Why banks can't be punished

Although international banks are caught laundering money for drug cartels and terrorist groups, they can't be shut down or fined enough to make them not do it again, because US politicians need to continue doing business with those banks. They can't shut the bank down, ending their lobby re-election income, and move their accounts to other banks. When moving the accounts, they might be asked why which could be embarassing.

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"The settlement had been widely expected following a report by the US Senate, published earlier this year, that was heavily critical of HSBC's money laundering controls.

 

The report alleged that:

 

  • HSBC in the US had not treated its Mexican affiliate as high risk, despite the country's money laundering and drug trafficking challenges
  • The Mexican bank had transported $7bn in US bank notes to HSBC in the US, more than any other Mexican bank, but had not considered that to be suspicious
  • It had circumvented US safeguards designed to block transactions involving terrorists drug lords and rogue states, including allowing 25,000 transactions over seven years without disclosing their links to Iran
  • Providing US dollars and banking services to some banks in Saudi Arabia despite their links to terrorist financing
  • In less than four years it had cleared $290m in "obviously suspicious" US travellers' cheques for a Japanese bank, benefiting Russians who claimed to be in the used car business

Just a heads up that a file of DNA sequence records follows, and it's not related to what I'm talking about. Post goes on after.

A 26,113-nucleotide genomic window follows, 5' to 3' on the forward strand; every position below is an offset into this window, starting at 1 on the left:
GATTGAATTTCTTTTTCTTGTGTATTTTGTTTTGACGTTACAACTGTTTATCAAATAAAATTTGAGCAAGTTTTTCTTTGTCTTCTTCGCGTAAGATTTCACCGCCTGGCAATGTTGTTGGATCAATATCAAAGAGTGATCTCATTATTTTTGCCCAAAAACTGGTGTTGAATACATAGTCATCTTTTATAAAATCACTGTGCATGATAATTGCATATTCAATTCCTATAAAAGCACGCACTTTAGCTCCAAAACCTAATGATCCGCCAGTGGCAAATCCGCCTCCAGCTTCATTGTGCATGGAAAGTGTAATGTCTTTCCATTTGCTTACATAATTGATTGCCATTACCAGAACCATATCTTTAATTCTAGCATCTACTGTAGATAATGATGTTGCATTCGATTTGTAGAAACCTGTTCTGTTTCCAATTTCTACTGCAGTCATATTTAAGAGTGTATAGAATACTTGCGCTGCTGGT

The report suggested HSBC accounts in Mexico and the US were being used by drug barons to launder money.

 

BBC business editor Robert Peston said that as big as the $1.9bn penalty looks, it could have been much worse.

 

"HSBC has signed a Deferred Prosecution Agreement for breaches of the US Bank Secrecy Act, the Trading with the Enemy Act and assorted money laundering offences. This is in effect putting the bank on probation," he said.

"But if HSBC had been indicted for these offences, that would have meant that the US government and others could no longer have conducted business with it, which would have been humiliating and highly damaging.

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Comments (2)

  1. jwcj

    Just to let you know Wells Fargo Bank was just fined 14 million dollars for laundering money and they were made to surrender all information and assets of these accounts.

    June 24, 2013
    1. livelonger

      “Wachovia admitted it didn’t do enough to spot illicit funds in handling $378.4 billion for Mexican-currency-exchange houses from 2004 to 2007. That’s the largest violation of the Bank Secrecy Act, an anti-money-laundering law, in U.S. history — a sum equal to one-third of Mexico’s current gross domestic product. … Wells Fargo promised in a Miami federal courtroom to revamp its detection systems. Wachovia’s new owner paid $160 million in fines and penalties, less than 2 percent of its $12.3 billion profit in 2009.

      ,